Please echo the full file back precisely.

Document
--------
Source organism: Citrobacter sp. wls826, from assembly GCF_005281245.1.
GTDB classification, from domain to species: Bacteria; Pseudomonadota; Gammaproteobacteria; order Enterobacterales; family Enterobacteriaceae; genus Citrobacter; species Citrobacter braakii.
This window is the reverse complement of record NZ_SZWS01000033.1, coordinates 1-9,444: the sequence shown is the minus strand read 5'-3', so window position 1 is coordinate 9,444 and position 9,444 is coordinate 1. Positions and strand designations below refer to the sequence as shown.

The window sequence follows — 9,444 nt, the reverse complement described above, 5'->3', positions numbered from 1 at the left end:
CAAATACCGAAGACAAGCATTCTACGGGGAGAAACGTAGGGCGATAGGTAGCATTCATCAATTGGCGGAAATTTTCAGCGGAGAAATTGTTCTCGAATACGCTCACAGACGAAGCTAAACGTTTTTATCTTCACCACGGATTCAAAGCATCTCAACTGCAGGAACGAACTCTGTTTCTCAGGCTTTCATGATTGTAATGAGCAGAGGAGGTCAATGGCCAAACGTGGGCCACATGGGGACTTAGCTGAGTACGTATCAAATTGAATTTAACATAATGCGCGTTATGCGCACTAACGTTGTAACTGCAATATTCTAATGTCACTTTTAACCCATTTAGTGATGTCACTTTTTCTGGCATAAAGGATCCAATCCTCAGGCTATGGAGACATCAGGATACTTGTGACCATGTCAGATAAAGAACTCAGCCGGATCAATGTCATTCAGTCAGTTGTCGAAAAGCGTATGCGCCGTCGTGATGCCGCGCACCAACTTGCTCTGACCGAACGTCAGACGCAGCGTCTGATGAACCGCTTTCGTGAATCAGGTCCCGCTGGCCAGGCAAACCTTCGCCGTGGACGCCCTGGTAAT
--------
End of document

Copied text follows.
Source organism: Citrobacter sp. wls826, from assembly GCF_005281245.1.
GTDB classification, from domain to species: Bacteria; Pseudomonadota; Gammaproteobacteria; order Enterobacterales; family Enterobacteriaceae; genus Citrobacter; species Citrobacter braakii.
This window is the reverse complement of record NZ_SZWS01000033.1, coordinates 1-9,444: the sequence shown is the minus strand read 5'-3', so window position 1 is coordinate 9,444 and position 9,444 is coordinate 1. Positions and strand designations below refer to the sequence as shown.

The window sequence follows — 9,444 nt, the reverse complement described above, 5'->3', positions numbered from 1 at the left end:
CAAATACCGAAGACAAGCATTCTACGGGGAGAAACGTAGGGCGATAGGTAGCATTCATCAATTGGCGGAAATTTTCAGCGGAGAAATTGTTCTCGAATACGCTCACAGACGAAGCTAAACGTTTTTATCTTCACCACGGATTCAAAGCATCTCAACTGCAGGAACGAACTCTGTTTCTCAGGCTTTCATGATTGTAATGAGCAGAGGAGGTCAATGGCCAAACGTGGGCCACATGGGGACTTAGCTGAGTACGTATCAAATTGAATTTAACATAATGCGCGTTATGCGCACTAACGTTGTAACTGCAATATTCTAATGTCACTTTTAACCCATTTAGTGATGTCACTTTTTCTGGCATAAAGGATCCAATCCTCAGGCTATGGAGACATCAGGATACTTGTGACCATGTCAGATAAAGAACTCAGCCGGATCAATGTCATTCAGTCAGTTGTCGAAAAGCGTATGCGCCGTCGTGATGCCGCGCACCAACTTGCTCTGACCGAACGTCAGACGCAGCGTCTGATGAACCGCTTTCGTGAATCAGGTCCCGCTGGCCAGGCAAACCTTCGCCGTGGACGCCCTGGTAAT